The plot is a murder mystery, which keeps you turning pages even through dense paragraphs of backstory and detours into philosophy and theology, all of which Eco gradually ties into the central theme. The sheer level of detail in this book is overwhelming and immersive, and the reader digs through it all in the hope that there may be clues hiding here that will be important later. And so there are...except that infuriatingly, the clues do not actually lead to the solution of the mystery. Rather, the actual solution is only revealed through a series of coincidences. One clue is even given to the narrator in a bizarre dream, and it turns out that one of William's most important theories was a complete mistake. They do find the murderer anyway, but the overarching point seems to be about the randomness and unknowability of life.

Of course, this violates the very rules of mystery writing, which is obviously the point. Eco tries to be creative, and he achieves brilliance, but he doesn't achieve a good story. By the end of his book, all the satisfaction that comes from a detective story has dissipated. We have had all the set-up, but no pay-off: the mystery has a solution, but its discovery is a complete accident.

This is not to say that Eco's point is worthless. It actually reminded me of a point GK Chesterton makes in The Club of Queer Trades: "Every detail points to something, certainly; but generally to the wrong thing. Facts point in all directions, it seems to me, like the thousands of twigs on a tree." But whereas Chesterton used this to argue for the necessity of intuition and of revelation, it seemed to me that Eco used it to argue for total epistemological skepticism.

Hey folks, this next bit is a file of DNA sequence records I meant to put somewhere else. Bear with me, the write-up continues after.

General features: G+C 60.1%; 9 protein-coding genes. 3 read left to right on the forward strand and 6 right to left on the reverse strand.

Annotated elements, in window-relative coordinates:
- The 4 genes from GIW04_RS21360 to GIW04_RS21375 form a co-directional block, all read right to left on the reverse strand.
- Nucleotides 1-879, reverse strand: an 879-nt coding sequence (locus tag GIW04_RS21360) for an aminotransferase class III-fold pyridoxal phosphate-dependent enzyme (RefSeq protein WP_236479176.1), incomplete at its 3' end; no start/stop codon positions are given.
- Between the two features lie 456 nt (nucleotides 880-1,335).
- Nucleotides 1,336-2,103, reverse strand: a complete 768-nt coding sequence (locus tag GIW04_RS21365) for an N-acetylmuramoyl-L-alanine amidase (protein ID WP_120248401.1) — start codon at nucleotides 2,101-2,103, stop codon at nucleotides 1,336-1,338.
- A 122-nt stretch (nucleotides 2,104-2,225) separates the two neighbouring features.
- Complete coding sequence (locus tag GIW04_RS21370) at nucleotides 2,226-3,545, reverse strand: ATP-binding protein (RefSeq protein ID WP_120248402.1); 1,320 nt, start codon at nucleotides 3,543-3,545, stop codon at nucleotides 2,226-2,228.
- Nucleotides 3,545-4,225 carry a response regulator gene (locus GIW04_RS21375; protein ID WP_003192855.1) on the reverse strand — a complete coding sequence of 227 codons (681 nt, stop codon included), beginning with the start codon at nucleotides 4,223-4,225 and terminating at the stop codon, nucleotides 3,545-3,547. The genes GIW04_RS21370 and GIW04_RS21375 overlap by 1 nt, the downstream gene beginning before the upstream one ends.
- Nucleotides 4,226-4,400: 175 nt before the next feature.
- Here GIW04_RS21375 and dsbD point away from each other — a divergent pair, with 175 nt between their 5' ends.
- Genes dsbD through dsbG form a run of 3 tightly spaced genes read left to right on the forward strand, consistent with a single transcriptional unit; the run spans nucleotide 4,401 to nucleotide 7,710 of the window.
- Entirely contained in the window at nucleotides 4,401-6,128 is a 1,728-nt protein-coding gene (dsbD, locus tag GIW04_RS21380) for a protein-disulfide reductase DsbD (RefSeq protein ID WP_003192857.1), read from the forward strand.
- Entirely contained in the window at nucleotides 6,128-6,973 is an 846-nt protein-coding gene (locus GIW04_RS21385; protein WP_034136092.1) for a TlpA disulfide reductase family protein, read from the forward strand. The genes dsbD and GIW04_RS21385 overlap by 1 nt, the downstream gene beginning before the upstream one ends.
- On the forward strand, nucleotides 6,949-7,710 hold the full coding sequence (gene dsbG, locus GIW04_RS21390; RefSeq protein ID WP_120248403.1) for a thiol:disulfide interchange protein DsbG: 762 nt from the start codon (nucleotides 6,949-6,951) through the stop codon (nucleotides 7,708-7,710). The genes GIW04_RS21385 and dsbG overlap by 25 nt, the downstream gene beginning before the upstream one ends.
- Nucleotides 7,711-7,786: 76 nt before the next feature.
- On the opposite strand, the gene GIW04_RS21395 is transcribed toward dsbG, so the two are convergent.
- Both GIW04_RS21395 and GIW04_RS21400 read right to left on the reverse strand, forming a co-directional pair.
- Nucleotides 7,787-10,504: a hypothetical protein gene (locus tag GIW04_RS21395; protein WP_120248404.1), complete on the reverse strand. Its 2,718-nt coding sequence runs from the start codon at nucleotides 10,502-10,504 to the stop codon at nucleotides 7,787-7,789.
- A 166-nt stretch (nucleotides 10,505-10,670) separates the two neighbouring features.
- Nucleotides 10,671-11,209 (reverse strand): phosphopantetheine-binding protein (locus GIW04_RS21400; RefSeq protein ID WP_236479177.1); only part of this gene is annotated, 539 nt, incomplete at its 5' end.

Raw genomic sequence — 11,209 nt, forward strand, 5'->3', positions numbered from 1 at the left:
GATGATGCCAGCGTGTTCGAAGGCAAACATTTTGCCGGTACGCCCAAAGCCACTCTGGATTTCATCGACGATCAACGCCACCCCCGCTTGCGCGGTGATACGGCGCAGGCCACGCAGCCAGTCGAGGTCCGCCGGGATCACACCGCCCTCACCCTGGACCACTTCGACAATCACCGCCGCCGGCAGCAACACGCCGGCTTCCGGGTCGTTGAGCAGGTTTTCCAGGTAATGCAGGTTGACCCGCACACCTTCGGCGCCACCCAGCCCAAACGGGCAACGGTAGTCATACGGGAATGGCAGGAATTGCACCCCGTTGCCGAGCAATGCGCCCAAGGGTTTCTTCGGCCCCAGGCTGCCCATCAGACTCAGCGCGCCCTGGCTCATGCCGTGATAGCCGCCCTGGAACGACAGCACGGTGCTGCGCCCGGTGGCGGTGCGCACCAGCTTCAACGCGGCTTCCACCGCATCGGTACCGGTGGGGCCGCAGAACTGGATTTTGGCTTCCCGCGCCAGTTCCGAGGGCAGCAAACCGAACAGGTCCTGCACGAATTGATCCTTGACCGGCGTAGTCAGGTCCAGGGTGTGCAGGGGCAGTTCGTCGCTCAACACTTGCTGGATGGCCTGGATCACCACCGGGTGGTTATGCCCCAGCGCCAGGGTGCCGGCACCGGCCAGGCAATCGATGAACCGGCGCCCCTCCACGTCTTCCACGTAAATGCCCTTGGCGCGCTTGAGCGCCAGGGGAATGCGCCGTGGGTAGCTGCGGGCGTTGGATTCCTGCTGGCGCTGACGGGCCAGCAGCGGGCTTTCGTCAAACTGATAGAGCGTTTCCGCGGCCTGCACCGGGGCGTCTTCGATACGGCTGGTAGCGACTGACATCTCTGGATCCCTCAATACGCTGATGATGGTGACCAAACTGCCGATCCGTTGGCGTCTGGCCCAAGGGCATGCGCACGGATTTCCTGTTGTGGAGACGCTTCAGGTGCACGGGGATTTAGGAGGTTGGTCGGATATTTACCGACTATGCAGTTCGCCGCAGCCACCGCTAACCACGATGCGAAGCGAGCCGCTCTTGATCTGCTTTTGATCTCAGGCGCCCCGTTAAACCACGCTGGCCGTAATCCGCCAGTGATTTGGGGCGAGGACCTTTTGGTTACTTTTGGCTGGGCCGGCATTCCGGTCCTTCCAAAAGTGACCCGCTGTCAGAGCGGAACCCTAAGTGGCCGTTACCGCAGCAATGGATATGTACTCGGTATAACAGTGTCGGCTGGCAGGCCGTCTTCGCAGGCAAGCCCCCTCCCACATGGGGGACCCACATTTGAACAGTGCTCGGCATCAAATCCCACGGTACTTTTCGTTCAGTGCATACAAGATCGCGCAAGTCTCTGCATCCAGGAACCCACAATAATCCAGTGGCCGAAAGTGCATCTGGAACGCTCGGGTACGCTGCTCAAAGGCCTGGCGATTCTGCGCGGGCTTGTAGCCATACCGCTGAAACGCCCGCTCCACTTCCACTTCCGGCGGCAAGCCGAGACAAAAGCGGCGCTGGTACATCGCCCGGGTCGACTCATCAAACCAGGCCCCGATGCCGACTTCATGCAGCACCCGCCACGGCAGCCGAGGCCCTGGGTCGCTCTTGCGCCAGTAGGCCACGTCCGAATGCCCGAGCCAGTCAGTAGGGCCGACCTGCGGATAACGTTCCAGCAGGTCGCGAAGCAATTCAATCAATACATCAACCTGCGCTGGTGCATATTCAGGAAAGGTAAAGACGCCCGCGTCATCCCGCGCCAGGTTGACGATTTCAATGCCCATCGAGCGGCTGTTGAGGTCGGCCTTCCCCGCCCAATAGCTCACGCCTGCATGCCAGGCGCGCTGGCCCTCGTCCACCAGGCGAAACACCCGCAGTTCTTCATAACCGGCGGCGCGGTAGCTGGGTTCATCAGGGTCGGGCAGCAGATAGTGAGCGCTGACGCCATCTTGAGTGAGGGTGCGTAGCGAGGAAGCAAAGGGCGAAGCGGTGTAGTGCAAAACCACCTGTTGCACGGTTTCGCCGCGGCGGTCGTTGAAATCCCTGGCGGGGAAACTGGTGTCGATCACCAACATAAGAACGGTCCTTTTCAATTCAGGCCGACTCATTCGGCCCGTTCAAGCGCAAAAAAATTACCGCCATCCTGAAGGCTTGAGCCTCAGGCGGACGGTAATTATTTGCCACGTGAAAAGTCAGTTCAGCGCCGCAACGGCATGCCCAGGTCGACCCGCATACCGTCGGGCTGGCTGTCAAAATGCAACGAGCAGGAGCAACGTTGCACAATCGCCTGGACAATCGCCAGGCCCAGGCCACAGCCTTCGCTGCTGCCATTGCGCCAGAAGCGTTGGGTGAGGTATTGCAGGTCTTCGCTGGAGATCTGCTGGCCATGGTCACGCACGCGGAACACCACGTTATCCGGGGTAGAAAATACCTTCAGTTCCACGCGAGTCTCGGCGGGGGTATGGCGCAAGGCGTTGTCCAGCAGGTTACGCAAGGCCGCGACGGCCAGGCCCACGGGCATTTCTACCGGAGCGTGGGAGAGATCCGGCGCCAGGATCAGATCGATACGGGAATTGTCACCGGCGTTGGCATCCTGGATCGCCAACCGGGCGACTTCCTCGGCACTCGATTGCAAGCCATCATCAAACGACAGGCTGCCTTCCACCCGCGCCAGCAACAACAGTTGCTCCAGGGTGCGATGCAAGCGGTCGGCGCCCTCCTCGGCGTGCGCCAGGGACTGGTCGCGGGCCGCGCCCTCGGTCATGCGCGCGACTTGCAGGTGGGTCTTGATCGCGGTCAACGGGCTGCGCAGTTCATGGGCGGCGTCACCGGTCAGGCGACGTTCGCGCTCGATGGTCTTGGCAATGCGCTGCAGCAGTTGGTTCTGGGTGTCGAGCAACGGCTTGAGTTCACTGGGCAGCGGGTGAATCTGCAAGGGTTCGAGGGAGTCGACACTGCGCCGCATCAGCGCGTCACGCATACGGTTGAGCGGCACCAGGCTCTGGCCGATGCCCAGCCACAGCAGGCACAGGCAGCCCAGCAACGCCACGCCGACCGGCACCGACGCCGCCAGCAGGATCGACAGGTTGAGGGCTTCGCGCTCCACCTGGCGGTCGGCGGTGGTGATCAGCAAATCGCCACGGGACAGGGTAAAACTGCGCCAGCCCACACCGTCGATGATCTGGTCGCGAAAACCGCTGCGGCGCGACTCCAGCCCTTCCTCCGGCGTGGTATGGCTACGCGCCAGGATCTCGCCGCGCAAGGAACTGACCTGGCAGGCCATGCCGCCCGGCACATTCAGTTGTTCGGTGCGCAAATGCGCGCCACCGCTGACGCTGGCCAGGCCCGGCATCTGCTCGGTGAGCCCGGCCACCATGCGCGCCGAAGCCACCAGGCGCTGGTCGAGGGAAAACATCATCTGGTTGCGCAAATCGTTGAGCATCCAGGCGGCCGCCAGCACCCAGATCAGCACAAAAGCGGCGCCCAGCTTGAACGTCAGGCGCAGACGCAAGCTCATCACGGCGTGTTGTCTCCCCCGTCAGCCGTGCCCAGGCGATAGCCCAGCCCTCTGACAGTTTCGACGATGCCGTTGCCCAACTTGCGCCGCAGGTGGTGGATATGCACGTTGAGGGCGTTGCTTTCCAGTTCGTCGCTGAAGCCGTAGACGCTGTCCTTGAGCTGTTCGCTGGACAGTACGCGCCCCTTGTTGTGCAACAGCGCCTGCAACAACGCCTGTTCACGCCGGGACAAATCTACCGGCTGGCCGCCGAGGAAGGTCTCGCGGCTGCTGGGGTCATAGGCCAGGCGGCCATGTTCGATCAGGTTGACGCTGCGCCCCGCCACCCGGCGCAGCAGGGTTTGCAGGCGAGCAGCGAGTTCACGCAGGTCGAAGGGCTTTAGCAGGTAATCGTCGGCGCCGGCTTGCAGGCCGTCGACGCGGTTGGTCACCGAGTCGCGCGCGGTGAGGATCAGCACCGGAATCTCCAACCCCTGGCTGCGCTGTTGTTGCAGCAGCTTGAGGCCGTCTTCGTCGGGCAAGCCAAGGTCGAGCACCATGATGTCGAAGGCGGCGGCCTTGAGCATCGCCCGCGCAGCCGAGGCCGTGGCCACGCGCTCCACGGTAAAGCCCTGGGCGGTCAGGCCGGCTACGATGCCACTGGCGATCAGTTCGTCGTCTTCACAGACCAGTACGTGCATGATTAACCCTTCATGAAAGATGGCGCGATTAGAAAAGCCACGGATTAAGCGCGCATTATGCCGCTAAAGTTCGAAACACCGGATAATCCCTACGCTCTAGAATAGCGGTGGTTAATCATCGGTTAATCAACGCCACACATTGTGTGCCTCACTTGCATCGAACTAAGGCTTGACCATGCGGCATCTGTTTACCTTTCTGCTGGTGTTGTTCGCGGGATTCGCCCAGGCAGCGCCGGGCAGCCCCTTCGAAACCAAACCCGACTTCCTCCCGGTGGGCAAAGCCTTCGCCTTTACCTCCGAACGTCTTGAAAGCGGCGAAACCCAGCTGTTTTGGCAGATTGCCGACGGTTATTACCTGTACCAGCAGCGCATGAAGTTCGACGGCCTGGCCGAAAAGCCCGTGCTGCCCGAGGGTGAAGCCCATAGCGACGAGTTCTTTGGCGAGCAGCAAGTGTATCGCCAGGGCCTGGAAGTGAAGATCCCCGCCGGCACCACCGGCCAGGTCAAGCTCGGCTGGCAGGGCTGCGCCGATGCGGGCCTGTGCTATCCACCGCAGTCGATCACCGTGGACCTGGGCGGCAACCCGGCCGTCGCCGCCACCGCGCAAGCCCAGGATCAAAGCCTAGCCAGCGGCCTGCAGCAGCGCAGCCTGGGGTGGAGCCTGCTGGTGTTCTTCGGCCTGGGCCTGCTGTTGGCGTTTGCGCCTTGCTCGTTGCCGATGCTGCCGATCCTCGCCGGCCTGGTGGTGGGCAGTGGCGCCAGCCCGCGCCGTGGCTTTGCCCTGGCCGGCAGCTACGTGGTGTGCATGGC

William of Baskerville appears in the novel with a kind of burgeoning empiricism stemming from the influence of Bacon and Ockham. It's because of his ability to observe facts and deduce others that the abbot asks him to solve the murders. But, while William's rationalism puts him at an advantage compared to many of the other monks, it doesn't ultimately help him solve the case.

There's even a whole scene where William bewails the impossibility of knowing truth, and the evil that comes from trying. He says, "I behaved stubbornly, pursuing a semblance of order, when I should have known well that there is no order in the universe." William uses logic and evidence throughout the story, but the whole point, driven home at the end of the last chapter, is that it doesn't lead him to truth. He says he "should have known" at the end of this book, because at the beginning he's already given up being an inquisitor; he's given up trying to find the difference between heresy and orthodoxy using those tools, so it was foolish of him to try to find the murderer that way.